I have been reading a lot about open theism recently, and I feel like it accords more with the biblical portrait of God and free will than any of the other proposed points of view (Calvinism, Arminianism, etc.). I have read in one of your posts that you also agree that it is a biblical point of view, that we have free choices that God works into His plan, but that we can genuinely choose.
However, there are some details that I just can't seem to understand if this is the case. One of them is the prophecies in Daniel. Most people date Daniel to the 2nd century BC in order to account for the accuracy of the details regarding the events leading up to and including the Maccabean revolt. Of course, the driving impetus behind this dating is the denial of the possibility of divine prophecy. I want to retain the 6th-century view of Daniel, however, I don't understand how to hold it alongside free will. How could it be foretold exactly what these individuals would do hundreds of years in advance? It is much more detailed than when God says he would use a specific individual to do something. In this case, these are men doing wicked deeds and waging war, and it is very specific. How could it be known what individuals would do and how they would react to each other before they are even born if, in fact, they have free will? If the prophecy were made at the time they were already kings, it would be easier, as it could be prophesied based on God knowing their intentions and His involvement in the conflicts; however, this would again require a late dating of Daniel which would mean it was not in fact 'Daniel' who prophesied the latter portion of the book named after him. But, if it is from the 6th century, how could it be known what these people would do if they don't even exist yet? One could argue that God influenced them to do these things, but that seems out of the question as much of what they do is wicked.
The specificity of the prophecies of Daniel gives me a very difficult time in trying to understand free will in conjunction with prophecy. What's more, the visions Daniel has portrayed some things as happening presently with the angels over each of the nations...
This is quite difficult. How do we square free will (or open theism) with the belief that Daniel comes from the 6th century?
"Remember the former things long past, for I am God, and there is no other; I am God, and there is no one like Me, declaring the end from the beginning, and from ancient times things which have not been done, Saying, 'My purpose will be established, and I will accomplish all My good pleasure'; calling a bird of prey from the east, the man of My purpose from a far country. Truly I have spoken; truly I will bring it to pass. I have planned it, surely I will do it" (Isaiah 46:9-11).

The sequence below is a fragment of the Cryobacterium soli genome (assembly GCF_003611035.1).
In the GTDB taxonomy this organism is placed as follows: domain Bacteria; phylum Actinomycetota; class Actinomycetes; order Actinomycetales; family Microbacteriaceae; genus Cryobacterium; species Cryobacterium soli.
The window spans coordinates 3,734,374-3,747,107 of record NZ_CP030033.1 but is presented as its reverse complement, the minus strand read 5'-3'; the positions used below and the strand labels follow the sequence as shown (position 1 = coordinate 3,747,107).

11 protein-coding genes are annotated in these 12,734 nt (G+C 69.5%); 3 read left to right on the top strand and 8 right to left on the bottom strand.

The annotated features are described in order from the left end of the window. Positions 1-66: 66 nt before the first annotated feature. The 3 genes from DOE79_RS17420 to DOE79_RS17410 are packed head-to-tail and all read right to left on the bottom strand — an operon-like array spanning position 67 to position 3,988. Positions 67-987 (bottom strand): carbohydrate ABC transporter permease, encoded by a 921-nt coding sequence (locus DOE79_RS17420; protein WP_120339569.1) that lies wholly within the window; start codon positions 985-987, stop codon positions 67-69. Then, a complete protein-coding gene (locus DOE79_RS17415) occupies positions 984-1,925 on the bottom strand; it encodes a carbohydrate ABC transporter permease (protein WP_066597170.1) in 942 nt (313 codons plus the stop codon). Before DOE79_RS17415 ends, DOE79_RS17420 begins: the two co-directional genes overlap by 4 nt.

Notice the last statement. God declares what will happen. It isn't a guess on His part about how people will behave. He decides what will be done and then arranges for it to happen. We get a glimpse of this in I Kings 22 when God wants Ahab to die in a battle. God allows a lying spirit to give a vague prophecy that hints that Ahab will win. Ahab even finds out that he was lied to; yet, he goes anyway, disguised as a common soldier. A "chance" arrow takes him out, just as God desired. Nowhere were Ahab's choices taken from him. God just knew him so well that He knew how Ahab would respond.
In Psalms 22:17, there is a prophecy that his garments would be divided and that they would cast lots for his clothing. One way that came about was that Jesus' tunic was woven in one piece (not sewn). That style was expensive, which led to the soldiers casting lots to decide who would get the tunic. No one forced them, but this is the way people typically settle matters.
If God can accomplish these matters, then it isn't surprising that He can lay out the warfare between two rival Greek kingdoms with Judah stuck between them. Some would be based on knowing human nature in general, others would be causing things to happen that would lead to the desired results. Yes, such minute control and vast knowledge are beyond humans, but this is yet another demonstration of God's power. "For I am God, and there is no other; I am God, and there is no one like Me" (Isaiah 46:9).